Low carb, sugar-free ice cream made with low carb dulce de leche and studded with salty roasted pecans.
I’ve been holding out on you. From the very name of this recipe I am sure you can gather that it was truly delicious and since I made it over a month ago, I really ought to have shared it with you by now. But I wanted to hold off for a bit, while I perfected a low carb ice cream that stayed soft and scoopable, even after many hours in the freezer. See, this was the recipe that lead me to the discovery that my homemade low carb sweetened condensed milk, a little extra xanthan gum and some alcohol could seriously improve the texture of sugar-free ice cream. I wanted to see if I could repeat the results with other flavours of ice cream, especially with vanilla. Because if I could do that, then I knew I was on to something. Then I figured I would share the recipe for ice cream made with my low carb dulce de leche.
The problem is that although I have had great success with my low carb vanilla ice cream, not all of my readers have had the same success. One poor person ended up with a gummy mixture that never set properly in her freezer, no matter how long she froze it. We narrowed the possible culprit to her use of a liqueur which contains sugar, since sugar lowers the freezing point of liquids and may have kept the ice cream from setting properly. Another person found that it froze quite hard and was not scoopable at first, but when she turned up the temp slightly in her freezer, it softened perfectly., which suggests that the recipe is very sensitive to temperatures as well. I have now made the vanilla ice cream recipe three times with slight variations and I’ve found that any reduction in xanthan gum or alcohol also means that it freezes rather harder than I like. So I know that the original recipe is solid, but that not everyone will get the exact same results if any of the variables change.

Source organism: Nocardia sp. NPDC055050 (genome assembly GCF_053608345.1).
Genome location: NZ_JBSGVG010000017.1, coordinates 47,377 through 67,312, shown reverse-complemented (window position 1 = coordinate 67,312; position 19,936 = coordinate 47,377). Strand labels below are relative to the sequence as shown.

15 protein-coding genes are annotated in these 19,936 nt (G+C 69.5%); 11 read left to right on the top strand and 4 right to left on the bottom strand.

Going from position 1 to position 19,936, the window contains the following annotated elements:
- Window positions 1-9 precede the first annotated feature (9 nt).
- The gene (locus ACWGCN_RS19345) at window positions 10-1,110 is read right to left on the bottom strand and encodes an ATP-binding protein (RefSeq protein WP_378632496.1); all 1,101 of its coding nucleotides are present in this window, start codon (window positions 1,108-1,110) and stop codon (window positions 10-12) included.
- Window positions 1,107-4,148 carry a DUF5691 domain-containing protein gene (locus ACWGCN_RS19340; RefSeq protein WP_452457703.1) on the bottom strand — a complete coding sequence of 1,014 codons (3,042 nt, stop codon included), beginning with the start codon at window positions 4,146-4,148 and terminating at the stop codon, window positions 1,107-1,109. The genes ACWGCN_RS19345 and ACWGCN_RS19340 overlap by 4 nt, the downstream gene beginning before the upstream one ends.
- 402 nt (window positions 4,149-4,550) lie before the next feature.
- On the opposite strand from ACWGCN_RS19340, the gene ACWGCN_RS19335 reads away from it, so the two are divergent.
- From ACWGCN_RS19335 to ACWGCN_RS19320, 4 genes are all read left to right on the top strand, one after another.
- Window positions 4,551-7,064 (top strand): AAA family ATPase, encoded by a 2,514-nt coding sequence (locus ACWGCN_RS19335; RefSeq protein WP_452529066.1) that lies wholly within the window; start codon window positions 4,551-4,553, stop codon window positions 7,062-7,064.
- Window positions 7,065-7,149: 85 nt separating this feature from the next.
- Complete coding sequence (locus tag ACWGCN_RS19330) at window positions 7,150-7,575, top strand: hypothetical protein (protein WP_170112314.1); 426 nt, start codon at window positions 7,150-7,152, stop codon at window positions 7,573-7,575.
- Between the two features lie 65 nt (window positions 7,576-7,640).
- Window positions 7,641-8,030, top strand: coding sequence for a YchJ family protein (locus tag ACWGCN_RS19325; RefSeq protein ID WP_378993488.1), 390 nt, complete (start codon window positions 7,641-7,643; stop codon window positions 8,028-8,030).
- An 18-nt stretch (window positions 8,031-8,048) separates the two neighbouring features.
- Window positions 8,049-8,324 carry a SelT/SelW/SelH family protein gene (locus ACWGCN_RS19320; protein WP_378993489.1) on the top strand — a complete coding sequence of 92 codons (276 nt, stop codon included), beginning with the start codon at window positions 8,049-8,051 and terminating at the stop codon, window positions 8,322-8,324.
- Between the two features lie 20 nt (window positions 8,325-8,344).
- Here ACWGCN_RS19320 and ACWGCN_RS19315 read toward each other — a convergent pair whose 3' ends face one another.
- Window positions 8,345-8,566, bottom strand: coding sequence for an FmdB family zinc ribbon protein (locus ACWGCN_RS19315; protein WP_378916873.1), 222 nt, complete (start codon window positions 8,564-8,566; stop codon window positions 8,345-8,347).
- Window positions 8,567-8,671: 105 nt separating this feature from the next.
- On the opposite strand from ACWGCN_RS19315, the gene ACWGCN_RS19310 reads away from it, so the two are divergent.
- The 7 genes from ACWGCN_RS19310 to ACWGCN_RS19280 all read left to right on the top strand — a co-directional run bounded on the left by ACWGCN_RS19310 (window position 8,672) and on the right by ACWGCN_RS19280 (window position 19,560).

Even if perfect low carb ice cream is a little more difficult to achieve, at least with consistency, than I originally thought, this dulce de leche ice cream recipe is still worth sharing. Because even if it freezes a little harder and isn’t perfectly scoopable day after day, it’s so delicious, it’s worth waiting 10 minutes while it softens on your counter. For me, this recipe worked perfectly from the get-go and it was what twigged me to the fact that my condensed milk recipe might be the perfect base for low carb ice cream. And the salted pecans in dulce de leche ice cream? Pure genius, although not from my own head. Someone else’s genius altogether. I saw a recipe for a sugar-filled version and you didn’t have to ask me twice!
Dulce De Leche Ice Cream with Salted Pecans
- ¾ cup pecans roughly chopped
- 1 tablespoon butter melted
- ½ teaspoon salt
- 2 cups Low Carb Dulce De Leche
- 2 cups heavy cream
- 3 tablespoon vodka optional, but helps consistency
- 1 teaspoon vanilla extract
- ¼ teaspoon stevia extract
- ¼ teaspoon xanthan gum
- Preheat oven to 325F and combine chopped pecans, butter and salt in a baking dish, tossing to mix thoroughly.
- Bake 10 to 15 minutes, tossing ever 5 minutes, until golden brown.
- Let cool in pan.
- In a large bowl, whisk together dulce de leche, heavy cream, vodka, vanilla and stevia extract. Sprinkle with xanthan gum and whisk quickly to combine.